Canadian Pacific / CP Air has so many parallels with British Caledonian that they seem almost like sister companies. Its history is one of constant battling, attempting to compete against the chosen instrument (Air Canada) in a regulated environment where the Government rigged the fight and only occasionally threw it a few bones. Kept on a short leash its hardly a major surprise it was never the huge success it perhaps deserved to be, however it still has a rich and impressive history.
Canadian Pacific was formed in 1942 when the railway company of the same name purchased ten small bush flying lines. Early equipment consisted of Lockheed Lodestars, a Lockheed Super Electra, Noorduyn Norseman VIs and late in the war several Douglas C-47s/DC-3s. Despite government limitations on where the airline could operate it grew a large intercontinental route system from its Vancouver base from 1949 onwards pioneering service to Australasia and Latin America as well as the polar route to Europe. The first long-range equipment were Canadair C-4-1 North Stars (the Canadian built pressurized Merlin powered DC-4 variant). These were supplemented by a small fleet of real DC-4s and replaced by DC-6s in the early 50s.
In late 1952 Canadian Pacific purchased five Convair-240s from Continental Airlines (who replaced them with new CV-340s) to supplement DC-3s on provincial routes into Vancouver. CF-CUX was originally delivered to Continental in 1948 as N90847. All five were sold on, between 1962 and 1964, to TOA Airways of Japan where this aircraft became JA5131. They only served four a short period with TOA and this aircraft was retired in 1968 and donated to the Tokyo Amusement Centre in Shinjuku.
Eight Britannias arrived from 1958 replacing DC-6s but where themselves displaced in 1961 by DC-8s. They continued on routes unsuitable for jets like that to Auckland until 1965. CF-CZA ‘Empress of Hong Kong’ passed to TransGlobe as G-ATGD prior to going to ASA. With African Safari she became 5Y-ALP before being broken up at Plymouth in 1972.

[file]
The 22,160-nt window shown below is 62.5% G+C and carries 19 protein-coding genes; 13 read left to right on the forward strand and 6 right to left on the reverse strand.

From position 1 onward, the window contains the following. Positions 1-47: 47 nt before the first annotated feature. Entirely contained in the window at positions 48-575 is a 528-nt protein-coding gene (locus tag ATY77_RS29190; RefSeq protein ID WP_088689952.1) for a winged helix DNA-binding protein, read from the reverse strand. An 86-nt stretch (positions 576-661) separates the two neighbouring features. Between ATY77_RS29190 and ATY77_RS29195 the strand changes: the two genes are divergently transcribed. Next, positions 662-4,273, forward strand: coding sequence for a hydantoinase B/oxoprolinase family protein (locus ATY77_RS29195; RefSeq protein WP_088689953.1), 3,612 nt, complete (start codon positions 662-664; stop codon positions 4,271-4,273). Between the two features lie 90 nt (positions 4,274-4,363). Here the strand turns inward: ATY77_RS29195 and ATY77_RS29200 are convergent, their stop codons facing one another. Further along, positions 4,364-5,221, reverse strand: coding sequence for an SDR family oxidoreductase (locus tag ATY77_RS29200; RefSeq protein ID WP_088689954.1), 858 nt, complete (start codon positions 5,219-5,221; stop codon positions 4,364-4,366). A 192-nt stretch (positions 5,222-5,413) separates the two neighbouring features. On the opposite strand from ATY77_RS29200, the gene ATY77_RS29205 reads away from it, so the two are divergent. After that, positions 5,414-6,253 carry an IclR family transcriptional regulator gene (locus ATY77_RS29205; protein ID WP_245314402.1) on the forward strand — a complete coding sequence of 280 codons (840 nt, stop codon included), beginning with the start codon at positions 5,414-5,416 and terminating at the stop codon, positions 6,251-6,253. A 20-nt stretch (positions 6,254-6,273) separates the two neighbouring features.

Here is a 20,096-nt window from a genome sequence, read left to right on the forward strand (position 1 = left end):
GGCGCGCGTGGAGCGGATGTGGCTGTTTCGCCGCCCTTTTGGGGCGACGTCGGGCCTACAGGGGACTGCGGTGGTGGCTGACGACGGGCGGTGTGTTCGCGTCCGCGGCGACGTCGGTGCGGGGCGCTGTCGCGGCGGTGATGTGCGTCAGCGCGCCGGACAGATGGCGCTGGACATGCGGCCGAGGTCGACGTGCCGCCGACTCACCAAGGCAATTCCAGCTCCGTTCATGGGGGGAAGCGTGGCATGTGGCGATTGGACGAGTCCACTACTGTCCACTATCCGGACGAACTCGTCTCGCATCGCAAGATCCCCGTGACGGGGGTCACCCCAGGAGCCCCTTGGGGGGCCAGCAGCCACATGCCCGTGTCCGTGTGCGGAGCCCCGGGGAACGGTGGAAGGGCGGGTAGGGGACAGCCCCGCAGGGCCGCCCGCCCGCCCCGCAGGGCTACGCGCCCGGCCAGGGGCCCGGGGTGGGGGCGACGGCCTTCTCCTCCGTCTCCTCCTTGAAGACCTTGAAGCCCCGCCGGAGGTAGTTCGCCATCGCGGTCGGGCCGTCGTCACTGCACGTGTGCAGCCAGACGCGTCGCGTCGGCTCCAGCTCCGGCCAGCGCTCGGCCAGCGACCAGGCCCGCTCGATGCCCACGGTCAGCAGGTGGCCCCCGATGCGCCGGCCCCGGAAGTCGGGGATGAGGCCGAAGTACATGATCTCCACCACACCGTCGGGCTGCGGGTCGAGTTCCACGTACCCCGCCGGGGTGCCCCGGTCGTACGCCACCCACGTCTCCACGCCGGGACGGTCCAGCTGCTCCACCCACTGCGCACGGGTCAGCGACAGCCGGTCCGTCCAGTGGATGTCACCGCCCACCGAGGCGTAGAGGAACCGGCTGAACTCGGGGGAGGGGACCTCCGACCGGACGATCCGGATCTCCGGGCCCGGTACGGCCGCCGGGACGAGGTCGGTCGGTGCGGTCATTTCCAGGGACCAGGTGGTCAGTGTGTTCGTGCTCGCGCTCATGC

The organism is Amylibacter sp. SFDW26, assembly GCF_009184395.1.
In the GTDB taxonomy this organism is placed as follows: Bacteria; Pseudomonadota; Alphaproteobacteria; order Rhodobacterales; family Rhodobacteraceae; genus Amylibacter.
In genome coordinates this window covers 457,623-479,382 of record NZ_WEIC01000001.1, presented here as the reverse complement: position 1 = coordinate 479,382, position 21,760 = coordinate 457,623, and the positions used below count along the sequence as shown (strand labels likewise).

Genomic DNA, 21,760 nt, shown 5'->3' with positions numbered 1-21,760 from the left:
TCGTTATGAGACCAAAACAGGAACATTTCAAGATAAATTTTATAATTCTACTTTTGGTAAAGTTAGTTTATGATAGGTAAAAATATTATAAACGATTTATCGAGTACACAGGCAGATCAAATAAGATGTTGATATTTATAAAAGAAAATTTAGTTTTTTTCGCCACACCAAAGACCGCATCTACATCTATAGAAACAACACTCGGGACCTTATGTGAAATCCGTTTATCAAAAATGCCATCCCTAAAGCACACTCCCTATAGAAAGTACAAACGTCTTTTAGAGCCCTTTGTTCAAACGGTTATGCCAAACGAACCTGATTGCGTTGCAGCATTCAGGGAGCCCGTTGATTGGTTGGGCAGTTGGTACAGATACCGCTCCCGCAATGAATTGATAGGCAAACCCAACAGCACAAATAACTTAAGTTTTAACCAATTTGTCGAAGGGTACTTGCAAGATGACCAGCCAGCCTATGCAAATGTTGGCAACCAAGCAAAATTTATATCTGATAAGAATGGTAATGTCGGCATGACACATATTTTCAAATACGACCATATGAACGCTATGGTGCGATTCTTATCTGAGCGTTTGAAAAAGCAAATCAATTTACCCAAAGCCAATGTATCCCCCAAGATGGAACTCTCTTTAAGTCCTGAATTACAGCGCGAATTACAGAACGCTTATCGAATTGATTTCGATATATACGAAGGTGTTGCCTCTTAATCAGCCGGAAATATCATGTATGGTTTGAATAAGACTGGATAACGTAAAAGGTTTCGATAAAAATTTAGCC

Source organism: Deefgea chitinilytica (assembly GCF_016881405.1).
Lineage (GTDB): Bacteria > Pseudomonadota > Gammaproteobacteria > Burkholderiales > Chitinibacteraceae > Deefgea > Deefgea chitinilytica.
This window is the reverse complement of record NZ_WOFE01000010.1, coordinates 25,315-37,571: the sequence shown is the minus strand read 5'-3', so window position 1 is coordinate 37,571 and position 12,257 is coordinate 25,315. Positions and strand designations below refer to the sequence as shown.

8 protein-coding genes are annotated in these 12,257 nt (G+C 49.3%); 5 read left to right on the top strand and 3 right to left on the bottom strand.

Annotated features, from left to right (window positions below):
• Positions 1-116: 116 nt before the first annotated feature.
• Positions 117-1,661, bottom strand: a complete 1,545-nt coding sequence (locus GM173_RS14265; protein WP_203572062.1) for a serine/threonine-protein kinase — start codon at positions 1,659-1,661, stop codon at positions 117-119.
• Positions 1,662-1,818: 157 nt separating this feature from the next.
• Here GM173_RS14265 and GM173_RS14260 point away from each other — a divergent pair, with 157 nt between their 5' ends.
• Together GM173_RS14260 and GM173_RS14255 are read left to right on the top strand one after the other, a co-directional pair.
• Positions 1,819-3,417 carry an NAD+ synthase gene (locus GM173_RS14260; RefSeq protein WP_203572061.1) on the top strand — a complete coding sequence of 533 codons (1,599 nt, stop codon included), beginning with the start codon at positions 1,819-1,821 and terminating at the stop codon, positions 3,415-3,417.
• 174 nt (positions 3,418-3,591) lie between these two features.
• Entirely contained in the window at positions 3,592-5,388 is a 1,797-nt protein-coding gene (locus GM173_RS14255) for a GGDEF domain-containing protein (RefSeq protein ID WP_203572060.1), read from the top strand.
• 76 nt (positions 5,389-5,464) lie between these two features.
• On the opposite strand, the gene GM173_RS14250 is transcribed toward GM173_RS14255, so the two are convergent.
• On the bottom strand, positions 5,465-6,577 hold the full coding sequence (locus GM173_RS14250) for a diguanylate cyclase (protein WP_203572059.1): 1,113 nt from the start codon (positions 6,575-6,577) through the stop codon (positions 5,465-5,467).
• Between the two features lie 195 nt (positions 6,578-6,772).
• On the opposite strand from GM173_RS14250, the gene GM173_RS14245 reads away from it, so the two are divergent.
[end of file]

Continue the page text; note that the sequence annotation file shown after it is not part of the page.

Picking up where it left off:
At the end of the 1960s Douglas developed the ultimate DC-8 – the series 63 with the fuselage of the series 61 and wings of the series 62 making it the largest and longest range airliner of its day. CP took 5 receiving its first in January 1968. They operated the long European and Pacific routes being replaced by DC-10s in the late 70s. CPP was originally ‘Empress of Madrid’ prior to lease to UTA in 1972 as F-BOLJ. On her return in 1973 she became ‘Empress of Honolulu’ and later ‘Empress of Alberta’. In 1983 she joined Worldways. now as C-FCPP, and was leased in 1984 to Icelandair and sub-leased to Air Algerie. In 1990 she was sold to Aerolease and converted to a freighter before joining Burlington Air Express as N783AL. Reregistered as N819AX in 1995 for Airborne Express she stayed with them until 2009 when she became 9G-AXD with Meridian Airways.
In the next part of the story we'll look at Canadian Pacific's transformation into CP Air.
I'm Richard Stretton: a fan of classic airliners and airlines who enjoys exploring their history through my collection of die-cast airliners. If you enjoy the site please donate whatever you can to help keep it running: